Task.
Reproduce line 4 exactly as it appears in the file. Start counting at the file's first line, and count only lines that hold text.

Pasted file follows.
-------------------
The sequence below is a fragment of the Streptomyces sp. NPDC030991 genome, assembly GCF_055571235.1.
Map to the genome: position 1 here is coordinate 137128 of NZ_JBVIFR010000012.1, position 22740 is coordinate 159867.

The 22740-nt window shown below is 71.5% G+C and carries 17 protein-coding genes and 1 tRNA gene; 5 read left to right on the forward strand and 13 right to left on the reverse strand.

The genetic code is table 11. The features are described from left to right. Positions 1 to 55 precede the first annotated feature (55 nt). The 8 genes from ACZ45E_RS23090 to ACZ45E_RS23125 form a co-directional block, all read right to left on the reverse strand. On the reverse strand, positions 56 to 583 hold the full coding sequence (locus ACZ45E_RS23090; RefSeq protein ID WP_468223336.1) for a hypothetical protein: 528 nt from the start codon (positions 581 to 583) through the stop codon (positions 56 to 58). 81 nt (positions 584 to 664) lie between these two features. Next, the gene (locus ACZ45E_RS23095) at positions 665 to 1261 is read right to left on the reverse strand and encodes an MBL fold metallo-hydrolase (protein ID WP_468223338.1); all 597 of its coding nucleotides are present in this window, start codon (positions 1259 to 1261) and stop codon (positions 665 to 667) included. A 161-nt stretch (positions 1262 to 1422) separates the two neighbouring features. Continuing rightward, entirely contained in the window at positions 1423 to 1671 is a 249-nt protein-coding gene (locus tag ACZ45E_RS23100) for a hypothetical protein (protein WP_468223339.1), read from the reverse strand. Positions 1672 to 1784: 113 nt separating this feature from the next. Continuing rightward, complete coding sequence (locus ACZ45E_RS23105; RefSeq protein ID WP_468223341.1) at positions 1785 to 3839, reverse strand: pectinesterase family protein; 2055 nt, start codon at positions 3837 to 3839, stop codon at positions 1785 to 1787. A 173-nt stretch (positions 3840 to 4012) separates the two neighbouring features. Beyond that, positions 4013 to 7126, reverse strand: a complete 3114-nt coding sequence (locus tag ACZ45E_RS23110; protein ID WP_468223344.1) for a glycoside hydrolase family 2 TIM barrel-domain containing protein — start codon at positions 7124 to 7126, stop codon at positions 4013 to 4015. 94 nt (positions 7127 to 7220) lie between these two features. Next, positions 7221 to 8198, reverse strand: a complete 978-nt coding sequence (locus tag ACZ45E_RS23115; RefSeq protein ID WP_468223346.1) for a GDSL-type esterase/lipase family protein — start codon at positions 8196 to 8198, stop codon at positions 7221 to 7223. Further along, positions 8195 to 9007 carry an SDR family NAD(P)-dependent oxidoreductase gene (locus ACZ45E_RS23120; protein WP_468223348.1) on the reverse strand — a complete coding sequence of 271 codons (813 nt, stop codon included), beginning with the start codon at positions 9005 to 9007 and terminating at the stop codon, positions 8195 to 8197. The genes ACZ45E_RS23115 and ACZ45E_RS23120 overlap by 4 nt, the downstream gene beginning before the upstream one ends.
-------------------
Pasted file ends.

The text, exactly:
The genetic code is table 11. The features are described from left to right. Positions 1 to 55 precede the first annotated feature (55 nt). The 8 genes from ACZ45E_RS23090 to ACZ45E_RS23125 form a co-directional block, all read right to left on the reverse strand. On the reverse strand, positions 56 to 583 hold the full coding sequence (locus ACZ45E_RS23090; RefSeq protein ID WP_468223336.1) for a hypothetical protein: 528 nt from the start codon (positions 581 to 583) through the stop codon (positions 56 to 58). 81 nt (positions 584 to 664) lie between these two features. Next, the gene (locus ACZ45E_RS23095) at positions 665 to 1261 is read right to left on the reverse strand and encodes an MBL fold metallo-hydrolase (protein ID WP_468223338.1); all 597 of its coding nucleotides are present in this window, start codon (positions 1259 to 1261) and stop codon (positions 665 to 667) included. A 161-nt stretch (positions 1262 to 1422) separates the two neighbouring features. Continuing rightward, entirely contained in the window at positions 1423 to 1671 is a 249-nt protein-coding gene (locus tag ACZ45E_RS23100) for a hypothetical protein (protein WP_468223339.1), read from the reverse strand. Positions 1672 to 1784: 113 nt separating this feature from the next. Continuing rightward, complete coding sequence (locus ACZ45E_RS23105; RefSeq protein ID WP_468223341.1) at positions 1785 to 3839, reverse strand: pectinesterase family protein; 2055 nt, start codon at positions 3837 to 3839, stop codon at positions 1785 to 1787. A 173-nt stretch (positions 3840 to 4012) separates the two neighbouring features. Beyond that, positions 4013 to 7126, reverse strand: a complete 3114-nt coding sequence (locus tag ACZ45E_RS23110; protein ID WP_468223344.1) for a glycoside hydrolase family 2 TIM barrel-domain containing protein — start codon at positions 7124 to 7126, stop codon at positions 4013 to 4015. 94 nt (positions 7127 to 7220) lie between these two features. Next, positions 7221 to 8198, reverse strand: a complete 978-nt coding sequence (locus tag ACZ45E_RS23115; RefSeq protein ID WP_468223346.1) for a GDSL-type esterase/lipase family protein — start codon at positions 8196 to 8198, stop codon at positions 7221 to 7223. Further along, positions 8195 to 9007 carry an SDR family NAD(P)-dependent oxidoreductase gene (locus ACZ45E_RS23120; protein WP_468223348.1) on the reverse strand — a complete coding sequence of 271 codons (813 nt, stop codon included), beginning with the start codon at positions 9005 to 9007 and terminating at the stop codon, positions 8195 to 8197. The genes ACZ45E_RS23115 and ACZ45E_RS23120 overlap by 4 nt, the downstream gene beginning before the upstream one ends.